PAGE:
Soddies, Sod Houses, Pithouses, Dugout Houses, Sunken Buildings, Earth Houses, Earthsheltered Homes
Simple Science and Ancient Wisdom from the Vikings to Dick Cheney
Lynne Cheney (wife of Vice President Dick Cheney) mentioned in recent interviews about growing up in Wyoming that a relative lived in a "soddy"/"soddie" (sod house made of sod "Nebraska bricks") and her grandparents lived in a dugout house (dig into a hillside and cover the opening with Nebraska bricks or a wooden frame). A pithouse (sunken building) is a kind of dugout house but usually refers to digging down into flat ground and building a roof over the pit, often with branches and sod.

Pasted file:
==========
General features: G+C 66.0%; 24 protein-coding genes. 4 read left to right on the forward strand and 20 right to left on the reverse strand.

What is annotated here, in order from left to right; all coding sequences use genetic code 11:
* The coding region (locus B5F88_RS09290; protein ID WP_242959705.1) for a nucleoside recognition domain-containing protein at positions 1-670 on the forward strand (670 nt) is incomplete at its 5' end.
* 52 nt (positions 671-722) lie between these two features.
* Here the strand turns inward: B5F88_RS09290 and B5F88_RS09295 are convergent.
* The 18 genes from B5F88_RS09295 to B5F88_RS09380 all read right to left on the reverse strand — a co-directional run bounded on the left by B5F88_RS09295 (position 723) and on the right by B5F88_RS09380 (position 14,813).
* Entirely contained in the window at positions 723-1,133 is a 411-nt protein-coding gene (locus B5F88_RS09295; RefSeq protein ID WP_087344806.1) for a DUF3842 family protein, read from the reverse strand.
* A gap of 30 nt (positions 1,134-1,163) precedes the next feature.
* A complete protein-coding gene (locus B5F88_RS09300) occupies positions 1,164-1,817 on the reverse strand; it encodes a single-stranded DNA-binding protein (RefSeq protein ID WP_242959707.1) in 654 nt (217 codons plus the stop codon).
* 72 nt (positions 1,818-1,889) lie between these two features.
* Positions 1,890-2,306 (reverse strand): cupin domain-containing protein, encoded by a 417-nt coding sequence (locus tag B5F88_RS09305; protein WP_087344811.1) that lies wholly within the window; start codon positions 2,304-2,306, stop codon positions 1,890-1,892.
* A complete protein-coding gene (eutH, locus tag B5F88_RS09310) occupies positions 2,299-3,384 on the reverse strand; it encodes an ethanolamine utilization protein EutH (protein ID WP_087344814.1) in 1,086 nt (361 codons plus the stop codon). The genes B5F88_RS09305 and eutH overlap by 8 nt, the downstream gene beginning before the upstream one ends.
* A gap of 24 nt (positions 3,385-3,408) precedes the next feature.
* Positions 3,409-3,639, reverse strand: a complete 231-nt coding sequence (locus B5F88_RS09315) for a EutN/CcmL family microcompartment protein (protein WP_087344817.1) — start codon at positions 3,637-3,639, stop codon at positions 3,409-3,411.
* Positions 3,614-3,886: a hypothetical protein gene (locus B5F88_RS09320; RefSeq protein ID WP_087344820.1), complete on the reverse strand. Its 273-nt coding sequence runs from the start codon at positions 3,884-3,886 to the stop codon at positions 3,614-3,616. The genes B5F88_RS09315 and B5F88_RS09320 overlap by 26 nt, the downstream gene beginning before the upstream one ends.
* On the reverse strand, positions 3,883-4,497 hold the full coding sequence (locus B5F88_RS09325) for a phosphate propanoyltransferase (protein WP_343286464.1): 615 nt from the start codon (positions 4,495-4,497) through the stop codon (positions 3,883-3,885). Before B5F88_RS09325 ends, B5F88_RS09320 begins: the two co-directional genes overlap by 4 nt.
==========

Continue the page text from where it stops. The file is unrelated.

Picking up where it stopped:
Soddies, dugouts, and pithouses are prairie versions of igloos or adobe.
You can find Native American pithouses, Viking pithouses, Saxon pithouses, and Japanese farmer pithouses at Numa.
All these earth houses use the same natural climate-control principle of a root cellar/fruit cellar.
The fancy modern terms of "earthsheltered," "living roofs," "green roofs," and "geothermal heating" are just (sometimes pretentious--and pricey) re-labeling of old, inexpensive wisdom.
Proud Homeowner: "My first house in Neb. 1880 built from 'Neb. brick'" (Photography by Solomon Devore Butcher, c. 1886, glass plate negative 6x8)
Dugout House with Wood-Framed Opening, Robbins Dugout, West Union T.P., Custer County Nebraska (Butcher, 1886)
Photo Gallery of Dugout Houses